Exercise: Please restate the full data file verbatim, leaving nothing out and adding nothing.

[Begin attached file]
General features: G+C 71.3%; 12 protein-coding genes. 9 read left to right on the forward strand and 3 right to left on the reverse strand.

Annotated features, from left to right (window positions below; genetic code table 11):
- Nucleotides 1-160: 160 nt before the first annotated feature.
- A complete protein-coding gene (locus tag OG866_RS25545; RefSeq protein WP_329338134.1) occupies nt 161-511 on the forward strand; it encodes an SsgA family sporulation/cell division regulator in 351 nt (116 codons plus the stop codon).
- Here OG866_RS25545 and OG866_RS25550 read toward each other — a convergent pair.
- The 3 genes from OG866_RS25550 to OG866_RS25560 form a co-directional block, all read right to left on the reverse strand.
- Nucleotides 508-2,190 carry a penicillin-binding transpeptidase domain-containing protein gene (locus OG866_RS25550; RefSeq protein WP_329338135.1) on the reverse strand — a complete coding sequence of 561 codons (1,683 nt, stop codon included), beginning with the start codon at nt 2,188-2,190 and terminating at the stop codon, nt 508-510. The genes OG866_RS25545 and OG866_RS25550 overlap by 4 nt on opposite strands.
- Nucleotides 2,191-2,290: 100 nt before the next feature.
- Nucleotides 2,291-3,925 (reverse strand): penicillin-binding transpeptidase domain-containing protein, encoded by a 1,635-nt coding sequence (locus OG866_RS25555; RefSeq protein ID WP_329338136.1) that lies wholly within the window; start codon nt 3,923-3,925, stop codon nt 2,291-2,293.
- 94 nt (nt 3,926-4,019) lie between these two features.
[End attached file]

General features: G+C 71.3%; 12 protein-coding genes. 9 read left to right on the forward strand and 3 right to left on the reverse strand.

Annotated features, from left to right (window positions below; genetic code table 11):
- Nucleotides 1-160: 160 nt before the first annotated feature.
- A complete protein-coding gene (locus tag OG866_RS25545; RefSeq protein WP_329338134.1) occupies nt 161-511 on the forward strand; it encodes an SsgA family sporulation/cell division regulator in 351 nt (116 codons plus the stop codon).
- Here OG866_RS25545 and OG866_RS25550 read toward each other — a convergent pair.
- The 3 genes from OG866_RS25550 to OG866_RS25560 form a co-directional block, all read right to left on the reverse strand.
- Nucleotides 508-2,190 carry a penicillin-binding transpeptidase domain-containing protein gene (locus OG866_RS25550; RefSeq protein WP_329338135.1) on the reverse strand — a complete coding sequence of 561 codons (1,683 nt, stop codon included), beginning with the start codon at nt 2,188-2,190 and terminating at the stop codon, nt 508-510. The genes OG866_RS25545 and OG866_RS25550 overlap by 4 nt on opposite strands.
- Nucleotides 2,191-2,290: 100 nt before the next feature.
- Nucleotides 2,291-3,925 (reverse strand): penicillin-binding transpeptidase domain-containing protein, encoded by a 1,635-nt coding sequence (locus OG866_RS25555; RefSeq protein ID WP_329338136.1) that lies wholly within the window; start codon nt 3,923-3,925, stop codon nt 2,291-2,293.
- 94 nt (nt 3,926-4,019) lie between these two features.